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In Future Fossil Spaces (2017) salt taken from the Uyuni Salt Flats in Bolivia is used to make hexagonal bricks and stacked one on top of each other to form human sized towers. But some of the bricks are hollow, with a glass side to expose the veneerized pieces.
Whats interesting is that the salt on the ground at Uyuni naturally forms hexagons, which leads one to think that these towers are a representation of what the geology of the place would look like after its fossilization, thousands of years from now.
In The Blue Fossil Entropic Series (2013), Charriere takes a portable blow torch to an iceberg in Iceland and tries to melt it, spending a whole day trying. Obviously, he hardly makes a dent, as the freezing conditions just forms ice over where his blow torch had just left.
This performance is sort of reminiscent of the Charlottesville, Virginia protests last weekend, when the ‘alt-right’ descended to prevent a statue of a Confederate general from being removed and to vent their anger and frustration with life in general. They came looking for a fight.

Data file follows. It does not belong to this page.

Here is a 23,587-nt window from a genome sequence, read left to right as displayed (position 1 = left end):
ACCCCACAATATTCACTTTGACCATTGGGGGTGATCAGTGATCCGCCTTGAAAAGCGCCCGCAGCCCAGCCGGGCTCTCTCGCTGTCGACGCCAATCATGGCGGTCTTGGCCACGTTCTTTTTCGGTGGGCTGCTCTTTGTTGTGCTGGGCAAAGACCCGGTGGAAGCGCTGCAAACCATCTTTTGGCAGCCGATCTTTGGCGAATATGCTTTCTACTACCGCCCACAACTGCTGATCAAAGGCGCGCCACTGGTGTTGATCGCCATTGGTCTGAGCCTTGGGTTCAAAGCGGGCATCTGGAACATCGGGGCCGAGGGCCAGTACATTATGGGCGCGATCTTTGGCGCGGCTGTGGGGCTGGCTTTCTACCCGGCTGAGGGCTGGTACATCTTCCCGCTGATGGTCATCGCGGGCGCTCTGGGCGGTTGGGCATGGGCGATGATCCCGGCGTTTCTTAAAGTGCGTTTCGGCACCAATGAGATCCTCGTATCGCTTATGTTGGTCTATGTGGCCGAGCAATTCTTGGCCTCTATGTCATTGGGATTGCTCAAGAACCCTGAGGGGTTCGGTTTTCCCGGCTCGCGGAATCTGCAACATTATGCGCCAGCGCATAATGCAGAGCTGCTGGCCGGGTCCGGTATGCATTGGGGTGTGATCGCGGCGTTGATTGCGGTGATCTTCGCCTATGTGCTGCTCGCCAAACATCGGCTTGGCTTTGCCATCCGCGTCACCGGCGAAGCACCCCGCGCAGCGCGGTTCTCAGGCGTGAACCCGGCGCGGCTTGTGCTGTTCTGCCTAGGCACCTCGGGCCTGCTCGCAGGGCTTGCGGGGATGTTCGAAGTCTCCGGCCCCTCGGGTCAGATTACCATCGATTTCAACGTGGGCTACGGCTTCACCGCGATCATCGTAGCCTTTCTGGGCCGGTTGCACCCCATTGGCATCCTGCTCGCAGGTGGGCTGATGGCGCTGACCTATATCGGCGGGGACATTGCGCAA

Counter-protesters, presumably college educated and other people (possibly anarchists) living in the area, came and were incensed by these ‘alt-right’ groups and not wanting to back down, fought back which ultimately got deadly.
One group came to prevent a statue from being removed, yet the next week, many cities across the southern states had their Confederate statues removed. The other group came to prevent their community from being taken over by racists and haters, yet they tried to do it by beating people up or by yelling at them.